Emerging markets: A story that still has substance

Emerging economies were seen as one of the most promising markets for investors, yet they have struggled for a decade. Their success in confronting Covid-19 could now put them back in the limelight, finds Tanya Ashreena.

A widely held view is that emerging markets, particularly some in Asia, managed the impact of the coronavirus pandemic better than the developed markets of Europe and the US. They were able to avoid long periods of lockdown and their stocks led the recovery in global markets.

For example, Chinese industrial production returned to pre-pandemic levels by mid-2020, while China’s exporters bounced back over the past year. As a result, China’s economy is predicted to grow by 8.2% this year, compared to 1.9% in 2020, while the Eurozone is expected to grow 5.2% in 2021, after an 8.3% fall last year, according to Joseph Mouawad, a fund manager in the international bonds team at Carmignac.

“Emerging markets, broadly speaking, have dealt with the pandemic better than developed markets in the sense that there’s been less fiscal stimulus, so they’ve spent less and ended up with better GDP performance. They’ve had lower contractions, or in cases like China, they have managed to grow despite having spent less money on the problem,” he says.

Niraj Bhagwat, a partner and equity portfolio manager at Wellington Management, agrees. “If you look at the balance sheets of Asia, governments have not spent money by writing cheques to people, but will be spending more on capital expenditure, which is much better in the longer term, so their balance sheets are more protected,” he says.

Fund managers believe these improved economic fundamentals might help companies from emerging markets generate higher earnings and boost their share prices, enabling them to get out of their decade-long underperformance compared to developed markets. While much of the underlying underperformance of emerging market assets was due to a strong dollar, spending proposals totalling US$6 trillion (€4.9 trillion) from the Biden administration are conducive to a weak dollar. This means that emerging market countries, such as China and Mexico, the US’s biggest trading partners, will be the big winners as their exports may grow.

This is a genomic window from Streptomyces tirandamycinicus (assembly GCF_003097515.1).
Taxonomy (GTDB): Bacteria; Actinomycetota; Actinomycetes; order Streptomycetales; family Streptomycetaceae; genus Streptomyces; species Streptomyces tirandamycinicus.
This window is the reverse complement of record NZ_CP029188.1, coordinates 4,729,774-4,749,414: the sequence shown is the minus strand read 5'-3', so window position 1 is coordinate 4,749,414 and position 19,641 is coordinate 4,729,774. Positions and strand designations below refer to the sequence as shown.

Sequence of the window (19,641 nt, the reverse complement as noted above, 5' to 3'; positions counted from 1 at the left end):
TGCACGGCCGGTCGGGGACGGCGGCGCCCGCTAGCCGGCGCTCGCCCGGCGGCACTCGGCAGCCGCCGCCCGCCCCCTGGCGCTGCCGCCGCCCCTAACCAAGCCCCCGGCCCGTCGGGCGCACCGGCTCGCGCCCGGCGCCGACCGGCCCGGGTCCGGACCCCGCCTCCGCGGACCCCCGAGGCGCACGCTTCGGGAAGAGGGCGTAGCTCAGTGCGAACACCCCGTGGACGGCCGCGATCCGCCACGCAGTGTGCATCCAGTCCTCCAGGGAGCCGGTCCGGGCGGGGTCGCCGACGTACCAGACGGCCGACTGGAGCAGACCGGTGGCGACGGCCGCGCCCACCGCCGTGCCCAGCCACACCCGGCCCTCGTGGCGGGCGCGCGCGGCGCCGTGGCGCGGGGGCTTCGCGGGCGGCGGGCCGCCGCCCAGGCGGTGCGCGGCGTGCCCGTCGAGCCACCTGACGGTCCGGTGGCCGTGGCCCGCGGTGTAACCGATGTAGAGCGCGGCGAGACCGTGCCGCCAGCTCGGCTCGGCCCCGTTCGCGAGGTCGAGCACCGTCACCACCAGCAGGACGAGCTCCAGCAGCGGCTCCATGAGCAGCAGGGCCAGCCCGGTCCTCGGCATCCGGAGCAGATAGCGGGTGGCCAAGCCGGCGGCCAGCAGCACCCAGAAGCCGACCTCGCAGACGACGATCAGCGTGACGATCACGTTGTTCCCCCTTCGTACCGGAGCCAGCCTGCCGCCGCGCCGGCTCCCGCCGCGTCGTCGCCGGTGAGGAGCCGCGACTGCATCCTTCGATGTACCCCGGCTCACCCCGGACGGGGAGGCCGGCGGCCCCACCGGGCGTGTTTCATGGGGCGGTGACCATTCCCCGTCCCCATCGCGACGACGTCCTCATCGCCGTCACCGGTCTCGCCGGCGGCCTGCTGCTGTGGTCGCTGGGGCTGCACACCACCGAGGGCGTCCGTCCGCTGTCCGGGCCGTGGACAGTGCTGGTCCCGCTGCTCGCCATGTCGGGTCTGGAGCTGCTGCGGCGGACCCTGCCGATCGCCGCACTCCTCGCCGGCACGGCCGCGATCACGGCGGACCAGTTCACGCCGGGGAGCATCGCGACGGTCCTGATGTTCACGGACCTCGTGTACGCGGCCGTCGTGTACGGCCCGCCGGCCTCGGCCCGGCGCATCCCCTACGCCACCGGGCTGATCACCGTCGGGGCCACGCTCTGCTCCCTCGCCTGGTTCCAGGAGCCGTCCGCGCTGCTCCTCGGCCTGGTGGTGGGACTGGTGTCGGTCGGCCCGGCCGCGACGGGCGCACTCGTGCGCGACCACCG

Young, growing populations
Emerging markets have about 80% of the world’s population and 90% of the world’s expected growth over the next few decades. “Asia is an interesting place for future growth, as half of humanity lives here and a bulk of those people are very young, so if you take countries like India, Indonesia or Malaysia, between 30% to 50% of the population is below the age of 30,” says Bhagwat. “A large, young population makes it a dynamic place to invest money and grow faster than the rest of the world,” he adds.

He says rising income levels have meant countries such as Indonesia, India and China are already consuming more and are able to afford better-quality products.

Portfolio manager Joanna Kwok, who oversees the roughly $2.6 billion JPMorgan Asia Growth Fund at JP Morgan Asset Management, says she is constructive on Asian equities over the medium term.